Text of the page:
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Development of ACE2 autoantibodies after SARS-CoV-2 infection 2021, Arthur , Forrest et al

Discussion in 'Epidemics (including Covid-19)' started by Sly Saint, Sep 13, 2021.

  1. Sly Saint

    Sly Saint Senior Member (Voting Rights)

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    6,662
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    Abstract
    Background
    Activation of the immune system is implicated in the Post-Acute Sequelae after SARS-CoV-2 infection (PASC) but the mechanisms remain unknown. Angiotensin-converting enzyme 2 (ACE2) cleaves angiotensin II (Ang II) resulting in decreased activation of the AT1 receptor and decreased immune system activation. We hypothesized that autoantibodies against ACE2 may develop after SARS-CoV-2 infection, as anti-idiotypic antibodies to anti-spike protein antibodies.

    Methods and findings
    We tested plasma or serum for ACE2 antibodies in 67 patients with known SARS-CoV-2 infection and 13 with no history of infection. None of the 13 patients without history of SARS-CoV-2 infection and 1 of the 20 outpatients that had a positive PCR test for SARS-CoV-2 had levels of ACE2 antibodies above the cutoff threshold. In contrast, 26/32 (81%) in the convalescent group and 14/15 (93%) of patients acutely hospitalized had detectable ACE2 antibodies. Plasma from patients with antibodies against ACE2 had less soluble ACE2 activity in plasma but similar amounts of ACE2 protein compared to patients without ACE2 antibodies. We measured the capacity of the samples to inhibit ACE2 enzyme activity. Addition of plasma from patients with ACE2 antibodies led to decreased activity of an exogenous preparation of ACE2 compared to patients that did not have antibodies.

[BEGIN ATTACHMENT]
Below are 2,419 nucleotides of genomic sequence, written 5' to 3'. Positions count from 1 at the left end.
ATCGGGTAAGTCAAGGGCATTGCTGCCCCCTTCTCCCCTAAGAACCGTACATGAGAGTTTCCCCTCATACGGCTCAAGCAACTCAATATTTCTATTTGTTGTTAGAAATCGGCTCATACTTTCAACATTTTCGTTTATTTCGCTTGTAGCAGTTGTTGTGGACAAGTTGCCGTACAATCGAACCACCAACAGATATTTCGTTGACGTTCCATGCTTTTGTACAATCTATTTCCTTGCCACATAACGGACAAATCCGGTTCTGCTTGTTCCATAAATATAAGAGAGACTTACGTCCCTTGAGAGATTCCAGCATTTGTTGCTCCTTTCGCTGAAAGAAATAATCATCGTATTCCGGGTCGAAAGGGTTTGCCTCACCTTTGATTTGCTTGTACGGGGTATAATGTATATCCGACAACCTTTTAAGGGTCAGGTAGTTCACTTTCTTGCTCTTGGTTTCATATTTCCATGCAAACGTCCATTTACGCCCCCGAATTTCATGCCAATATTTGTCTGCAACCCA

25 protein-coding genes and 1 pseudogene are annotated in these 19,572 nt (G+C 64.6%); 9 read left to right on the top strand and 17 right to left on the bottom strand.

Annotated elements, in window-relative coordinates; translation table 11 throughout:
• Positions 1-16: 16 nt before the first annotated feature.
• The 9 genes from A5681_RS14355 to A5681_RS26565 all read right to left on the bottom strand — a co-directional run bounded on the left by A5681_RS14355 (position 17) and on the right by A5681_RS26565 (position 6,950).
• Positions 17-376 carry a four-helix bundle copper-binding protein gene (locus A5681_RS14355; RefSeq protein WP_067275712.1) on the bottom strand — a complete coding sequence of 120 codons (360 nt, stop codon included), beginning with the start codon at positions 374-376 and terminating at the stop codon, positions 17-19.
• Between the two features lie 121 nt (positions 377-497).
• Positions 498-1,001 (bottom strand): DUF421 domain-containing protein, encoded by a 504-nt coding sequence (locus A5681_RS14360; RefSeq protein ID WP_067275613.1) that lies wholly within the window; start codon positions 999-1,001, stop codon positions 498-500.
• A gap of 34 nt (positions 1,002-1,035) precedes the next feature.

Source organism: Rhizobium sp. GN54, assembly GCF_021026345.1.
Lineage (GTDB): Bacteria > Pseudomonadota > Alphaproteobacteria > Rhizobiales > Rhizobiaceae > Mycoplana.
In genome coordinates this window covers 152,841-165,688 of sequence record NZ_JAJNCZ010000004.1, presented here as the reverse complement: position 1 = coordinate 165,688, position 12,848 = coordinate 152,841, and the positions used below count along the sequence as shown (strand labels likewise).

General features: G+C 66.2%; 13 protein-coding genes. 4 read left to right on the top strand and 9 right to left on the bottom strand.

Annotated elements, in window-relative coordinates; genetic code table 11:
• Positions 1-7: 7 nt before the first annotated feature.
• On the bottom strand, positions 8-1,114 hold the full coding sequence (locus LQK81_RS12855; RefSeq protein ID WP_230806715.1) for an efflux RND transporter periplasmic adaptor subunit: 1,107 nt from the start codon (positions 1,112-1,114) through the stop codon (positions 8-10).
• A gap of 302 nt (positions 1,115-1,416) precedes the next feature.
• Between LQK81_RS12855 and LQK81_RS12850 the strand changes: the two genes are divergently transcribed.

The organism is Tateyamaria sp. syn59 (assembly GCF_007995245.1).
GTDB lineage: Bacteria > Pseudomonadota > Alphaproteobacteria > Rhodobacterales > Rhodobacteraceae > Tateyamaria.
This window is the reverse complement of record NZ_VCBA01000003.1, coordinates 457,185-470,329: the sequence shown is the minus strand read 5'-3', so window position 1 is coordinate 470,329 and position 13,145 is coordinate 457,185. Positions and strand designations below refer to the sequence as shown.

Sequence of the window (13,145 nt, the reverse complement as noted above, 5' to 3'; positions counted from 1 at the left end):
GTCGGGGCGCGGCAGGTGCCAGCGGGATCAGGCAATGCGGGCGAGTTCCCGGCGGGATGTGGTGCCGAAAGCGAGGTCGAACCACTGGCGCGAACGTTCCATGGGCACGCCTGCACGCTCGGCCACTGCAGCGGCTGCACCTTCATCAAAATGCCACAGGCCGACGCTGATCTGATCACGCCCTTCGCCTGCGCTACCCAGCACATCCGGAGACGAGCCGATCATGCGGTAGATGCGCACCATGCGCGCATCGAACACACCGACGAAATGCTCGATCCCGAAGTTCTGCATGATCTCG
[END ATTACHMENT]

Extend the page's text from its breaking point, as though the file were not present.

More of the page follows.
Conclusions
    Many patients with a history of SARS-CoV-2 infection have antibodies specific for ACE2. Patients with ACE2 antibodies have lower activity of soluble ACE2 in plasma. Plasma from these patients also inhibits exogenous ACE2 activity. These findings are consistent with the hypothesis that ACE2 antibodies develop after SARS-CoV-2 infection and decrease ACE2 activity. This could lead to an increase in the abundance of Ang II, which causes a proinflammatory state that triggers symptoms of PASC.

    https://journals.plos.org/plosone/article?id=10.1371/journal.pone.0257016
     
    Wyva, Skycloud, Snow Leopard and 5 others like this.
  2. Ryan31337

    Ryan31337 Senior Member (Voting Rights)

    Messages:
    288
    Last edited: Sep 14, 2021
    Skycloud and Kitty like this.

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